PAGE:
I’ve been updating some methods which returns as result small class. This class contains all success data and also all failure data. Small part is shared in both cases but mostly only part information is filed depending on a case. And I thought, what a shame I don’t have discriminated union in C#, perfect solution in such case. As a regular developer I’ve checked stackoverflow and there it was, excellent implementation with type checking at compilation time.

public abstract class ResultUnion<S, F>
{
   public abstract T Match(Func<S, T> fs, Func<F, T> ff);

   private ResultUnion() { }

   public sealed class Success : ResultUnion<S, F>
   {
      public readonly S Value;
      public Success(S value) { Value = value; }
      public override T Match(Func<S, T> fs, Func<F, T> ff) => fs(Value);
   }

   public sealed class Fail : ResultUnion<S, F>
   {
      public readonly F Value;
      public Fail(F value) { Value = value; }
      public override T Match(Func<S, T> fs, Func<F, T> ff) => ff(Value);
   }
}

and the example usage:

var result = new ResultUnion<int, string>.Success(0);
or
var result = new ResultUnion<int, string>.Fail("error");

Console.WriteLine(
   result.Match(
     sVal => sVal.ToString(),
     fVal => fVal
   )
);
Discriminated union in C# with type safety

Waitable dialog in async operation

I’ve started my first asynchronous app and there was one simple case on mvvm command show some options dialog and run async process. It seams easy, so I did it and compiler said there is no ‚wait’ on async operation. This was point where synchronous code integrates with asynchronous and my operation was simple method returning Task. I could call .Wiat() method to compile, but this had no sens, it should be async operation and I didn’t want to wait. So I ask team member how do they solve this case, and he said very simple just return void from your async method. .Net Framework allows to return Task, Task<> and void from async methods. After change I got wonderful ‚fire and forget’ operation, but wait if it’s fire and forget how do you test it, how do you know when it ends ? And they didn’t know and didn’t test it, because it’s not possible if it’s void.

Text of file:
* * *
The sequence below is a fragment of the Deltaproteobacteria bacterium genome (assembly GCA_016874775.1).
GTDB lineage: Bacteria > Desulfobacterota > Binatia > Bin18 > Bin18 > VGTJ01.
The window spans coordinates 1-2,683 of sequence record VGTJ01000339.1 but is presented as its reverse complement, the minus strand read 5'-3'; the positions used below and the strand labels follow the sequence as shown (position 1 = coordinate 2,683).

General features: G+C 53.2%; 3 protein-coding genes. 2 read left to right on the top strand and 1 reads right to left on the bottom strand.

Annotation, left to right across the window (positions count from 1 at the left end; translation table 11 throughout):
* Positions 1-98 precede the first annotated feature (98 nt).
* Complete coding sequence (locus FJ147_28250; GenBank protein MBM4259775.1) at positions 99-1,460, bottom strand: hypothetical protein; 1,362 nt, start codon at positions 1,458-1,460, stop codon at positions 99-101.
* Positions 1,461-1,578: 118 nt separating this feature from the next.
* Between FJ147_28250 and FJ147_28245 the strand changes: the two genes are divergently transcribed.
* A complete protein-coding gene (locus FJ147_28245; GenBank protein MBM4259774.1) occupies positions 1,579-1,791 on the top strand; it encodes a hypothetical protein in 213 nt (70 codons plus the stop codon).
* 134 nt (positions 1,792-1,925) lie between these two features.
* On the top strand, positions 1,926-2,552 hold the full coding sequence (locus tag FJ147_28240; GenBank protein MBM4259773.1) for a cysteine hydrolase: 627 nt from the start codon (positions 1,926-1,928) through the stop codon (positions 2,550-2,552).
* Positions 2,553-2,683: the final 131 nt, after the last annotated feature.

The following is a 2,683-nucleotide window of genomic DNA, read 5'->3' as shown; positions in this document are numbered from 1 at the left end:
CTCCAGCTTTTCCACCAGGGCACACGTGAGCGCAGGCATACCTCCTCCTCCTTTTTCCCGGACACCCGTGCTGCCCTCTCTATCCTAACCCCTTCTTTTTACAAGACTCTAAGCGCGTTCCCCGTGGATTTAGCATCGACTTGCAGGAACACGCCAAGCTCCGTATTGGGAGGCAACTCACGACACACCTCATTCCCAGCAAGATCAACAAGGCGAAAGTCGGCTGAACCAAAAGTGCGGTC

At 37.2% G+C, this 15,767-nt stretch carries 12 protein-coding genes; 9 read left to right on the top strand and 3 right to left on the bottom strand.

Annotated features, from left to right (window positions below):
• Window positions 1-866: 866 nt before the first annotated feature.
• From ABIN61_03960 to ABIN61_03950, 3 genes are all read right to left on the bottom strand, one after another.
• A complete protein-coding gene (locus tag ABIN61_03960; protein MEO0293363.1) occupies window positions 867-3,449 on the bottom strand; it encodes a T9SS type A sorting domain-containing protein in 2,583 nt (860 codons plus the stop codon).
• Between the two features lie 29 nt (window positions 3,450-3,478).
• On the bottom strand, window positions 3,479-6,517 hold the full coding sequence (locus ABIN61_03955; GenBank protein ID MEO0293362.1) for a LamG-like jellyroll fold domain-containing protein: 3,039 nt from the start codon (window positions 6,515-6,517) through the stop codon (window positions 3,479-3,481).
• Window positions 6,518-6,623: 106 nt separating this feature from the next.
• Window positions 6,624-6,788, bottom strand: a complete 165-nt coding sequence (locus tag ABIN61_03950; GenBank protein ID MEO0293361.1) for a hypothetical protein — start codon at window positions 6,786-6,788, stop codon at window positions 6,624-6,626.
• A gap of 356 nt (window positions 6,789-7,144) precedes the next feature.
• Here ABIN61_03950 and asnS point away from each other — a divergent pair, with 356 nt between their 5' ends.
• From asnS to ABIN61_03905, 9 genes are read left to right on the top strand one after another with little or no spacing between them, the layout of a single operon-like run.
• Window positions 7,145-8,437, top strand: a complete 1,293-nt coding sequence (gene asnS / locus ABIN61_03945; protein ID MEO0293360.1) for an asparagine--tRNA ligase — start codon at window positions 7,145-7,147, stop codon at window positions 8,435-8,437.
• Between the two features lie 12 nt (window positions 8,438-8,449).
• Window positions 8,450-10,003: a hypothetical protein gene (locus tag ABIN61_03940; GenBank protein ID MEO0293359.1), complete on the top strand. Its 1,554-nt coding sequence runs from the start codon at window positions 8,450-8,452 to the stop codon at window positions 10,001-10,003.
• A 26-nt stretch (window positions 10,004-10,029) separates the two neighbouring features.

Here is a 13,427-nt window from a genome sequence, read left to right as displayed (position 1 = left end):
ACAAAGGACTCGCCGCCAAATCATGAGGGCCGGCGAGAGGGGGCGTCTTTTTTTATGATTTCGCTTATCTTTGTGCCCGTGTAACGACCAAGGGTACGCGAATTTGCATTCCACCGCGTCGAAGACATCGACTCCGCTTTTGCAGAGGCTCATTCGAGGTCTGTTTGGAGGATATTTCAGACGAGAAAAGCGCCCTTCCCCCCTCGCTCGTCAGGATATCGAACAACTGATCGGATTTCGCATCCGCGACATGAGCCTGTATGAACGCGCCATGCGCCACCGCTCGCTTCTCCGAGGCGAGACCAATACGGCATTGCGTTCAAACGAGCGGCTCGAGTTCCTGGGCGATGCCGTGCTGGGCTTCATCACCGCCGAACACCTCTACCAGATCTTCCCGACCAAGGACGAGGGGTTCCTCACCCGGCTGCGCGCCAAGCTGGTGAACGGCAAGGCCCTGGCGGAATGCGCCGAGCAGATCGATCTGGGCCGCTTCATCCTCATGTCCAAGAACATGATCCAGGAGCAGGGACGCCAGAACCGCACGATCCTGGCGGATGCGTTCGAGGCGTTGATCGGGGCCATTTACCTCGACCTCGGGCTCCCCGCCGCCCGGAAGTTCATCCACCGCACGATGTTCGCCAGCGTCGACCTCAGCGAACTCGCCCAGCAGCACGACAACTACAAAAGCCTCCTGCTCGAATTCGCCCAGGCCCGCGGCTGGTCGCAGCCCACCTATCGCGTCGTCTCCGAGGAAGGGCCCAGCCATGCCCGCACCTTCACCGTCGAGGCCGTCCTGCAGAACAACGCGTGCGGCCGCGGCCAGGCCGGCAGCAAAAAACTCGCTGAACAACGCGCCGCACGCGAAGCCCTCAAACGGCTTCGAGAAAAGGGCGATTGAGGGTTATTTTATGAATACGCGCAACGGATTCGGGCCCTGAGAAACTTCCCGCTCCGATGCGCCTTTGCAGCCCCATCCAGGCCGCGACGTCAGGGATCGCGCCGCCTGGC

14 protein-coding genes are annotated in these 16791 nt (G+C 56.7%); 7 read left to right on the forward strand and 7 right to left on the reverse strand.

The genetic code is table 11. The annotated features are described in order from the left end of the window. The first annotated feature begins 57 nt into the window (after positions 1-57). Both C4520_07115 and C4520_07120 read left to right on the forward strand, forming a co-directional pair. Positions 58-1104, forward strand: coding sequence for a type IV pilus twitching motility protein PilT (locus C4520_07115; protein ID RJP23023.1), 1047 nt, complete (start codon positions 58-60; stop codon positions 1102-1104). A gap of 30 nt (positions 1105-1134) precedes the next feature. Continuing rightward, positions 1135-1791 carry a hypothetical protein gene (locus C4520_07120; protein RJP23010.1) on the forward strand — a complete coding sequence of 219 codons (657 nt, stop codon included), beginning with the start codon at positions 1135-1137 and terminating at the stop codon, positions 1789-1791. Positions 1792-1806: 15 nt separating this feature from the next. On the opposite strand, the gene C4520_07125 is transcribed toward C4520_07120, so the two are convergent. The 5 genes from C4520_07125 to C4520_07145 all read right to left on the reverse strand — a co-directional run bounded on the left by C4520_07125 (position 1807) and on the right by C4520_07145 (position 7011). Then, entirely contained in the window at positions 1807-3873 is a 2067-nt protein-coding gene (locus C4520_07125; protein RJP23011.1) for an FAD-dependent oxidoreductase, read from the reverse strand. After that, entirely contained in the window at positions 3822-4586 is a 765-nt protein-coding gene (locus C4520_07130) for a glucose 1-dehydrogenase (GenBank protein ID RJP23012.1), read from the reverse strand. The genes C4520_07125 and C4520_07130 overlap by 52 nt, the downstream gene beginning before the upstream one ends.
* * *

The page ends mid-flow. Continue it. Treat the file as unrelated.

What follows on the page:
public ICommand FooCommand = new DelegateCommand(Foo);
public void Foo()
{
   ShowDialog(viewModel);
   RunAsyncProcess(viewModel.Options);
}
private async Task RunAsynProcess(...)
{
}

So, I’ve had to find different solution. First changed command to async command and then I could put wait on my async operation inside, this give me possibility to control its end time.

public async Task Foo()
{
   ShowDialog(viewModel);
   await RunAsyncProcess(viewModel.Options);
}

But what to do with dialog ? I cannot continue process until it closes and return configuration and we are in async process which wont wait for it. I had to force it to wait.

In such situation helps class TaskCompletionSource, it allows to create a task and control when it’s completed. Process will wait on this task, and it will end when dialog close.

public async Task Foo()
{
   await ShowAsyncDialog(viewModel);
   await RunAsyncProcess(viewModel.Options);
}

private Task ShowAsyncDialog(viewModel)
{
   var tcs = new TaskCompletionSource();
   viewModel.Closed += () => task.SetResult(null); //end task on close event
   ShowDialog(viewModel); //standard sync dialog
   return tcs.Task; //returns task to wait
}

Update – simpler way

I’ve found a little bit simpler way to solve this. Instant of connecting to ‚close’ event I can end task as a second instruction passed to dispatcher. I need a dispatcher to show dialog on main view thread, so it can be done this way:

Task ShowAsyncWaitableDialog()
{
   var task = new TaskCompletionSource<object>();
   DispatcherService.BeginInvoke(() =>
   {
      someDialogService.ShowDialog(...);
      task.SetResult(null);
   });
   return task.Task;
}
Waitable dialog in async operation